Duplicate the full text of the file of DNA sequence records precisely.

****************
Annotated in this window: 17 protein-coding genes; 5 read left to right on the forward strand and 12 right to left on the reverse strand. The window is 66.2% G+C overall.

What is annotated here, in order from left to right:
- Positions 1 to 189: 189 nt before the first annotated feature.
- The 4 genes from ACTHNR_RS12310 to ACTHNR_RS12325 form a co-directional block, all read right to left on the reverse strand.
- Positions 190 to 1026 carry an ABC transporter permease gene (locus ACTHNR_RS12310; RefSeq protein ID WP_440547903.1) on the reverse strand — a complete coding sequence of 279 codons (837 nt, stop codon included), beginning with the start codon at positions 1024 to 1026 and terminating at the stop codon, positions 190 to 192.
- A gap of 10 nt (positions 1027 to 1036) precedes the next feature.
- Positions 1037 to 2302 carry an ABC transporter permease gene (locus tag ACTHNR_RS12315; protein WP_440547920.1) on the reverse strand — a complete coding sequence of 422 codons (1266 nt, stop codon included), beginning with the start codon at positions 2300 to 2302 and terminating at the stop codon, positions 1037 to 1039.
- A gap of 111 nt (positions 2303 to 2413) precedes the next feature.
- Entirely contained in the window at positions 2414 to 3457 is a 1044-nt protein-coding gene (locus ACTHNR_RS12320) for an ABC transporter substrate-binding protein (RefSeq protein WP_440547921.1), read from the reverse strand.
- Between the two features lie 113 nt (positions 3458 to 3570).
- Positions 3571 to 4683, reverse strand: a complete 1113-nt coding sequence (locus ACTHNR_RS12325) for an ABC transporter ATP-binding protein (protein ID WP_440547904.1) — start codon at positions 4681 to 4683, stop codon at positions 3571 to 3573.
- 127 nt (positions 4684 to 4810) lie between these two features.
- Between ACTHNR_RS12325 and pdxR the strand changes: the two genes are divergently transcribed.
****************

Annotated in this window: 17 protein-coding genes; 5 read left to right on the forward strand and 12 right to left on the reverse strand. The window is 66.2% G+C overall.

What is annotated here, in order from left to right:
- Positions 1 to 189: 189 nt before the first annotated feature.
- The 4 genes from ACTHNR_RS12310 to ACTHNR_RS12325 form a co-directional block, all read right to left on the reverse strand.
- Positions 190 to 1026 carry an ABC transporter permease gene (locus ACTHNR_RS12310; RefSeq protein ID WP_440547903.1) on the reverse strand — a complete coding sequence of 279 codons (837 nt, stop codon included), beginning with the start codon at positions 1024 to 1026 and terminating at the stop codon, positions 190 to 192.
- A gap of 10 nt (positions 1027 to 1036) precedes the next feature.
- Positions 1037 to 2302 carry an ABC transporter permease gene (locus tag ACTHNR_RS12315; protein WP_440547920.1) on the reverse strand — a complete coding sequence of 422 codons (1266 nt, stop codon included), beginning with the start codon at positions 2300 to 2302 and terminating at the stop codon, positions 1037 to 1039.
- A gap of 111 nt (positions 2303 to 2413) precedes the next feature.
- Entirely contained in the window at positions 2414 to 3457 is a 1044-nt protein-coding gene (locus ACTHNR_RS12320) for an ABC transporter substrate-binding protein (RefSeq protein WP_440547921.1), read from the reverse strand.
- Between the two features lie 113 nt (positions 3458 to 3570).
- Positions 3571 to 4683, reverse strand: a complete 1113-nt coding sequence (locus ACTHNR_RS12325) for an ABC transporter ATP-binding protein (protein ID WP_440547904.1) — start codon at positions 4681 to 4683, stop codon at positions 3571 to 3573.
- 127 nt (positions 4684 to 4810) lie between these two features.
- Between ACTHNR_RS12325 and pdxR the strand changes: the two genes are divergently transcribed.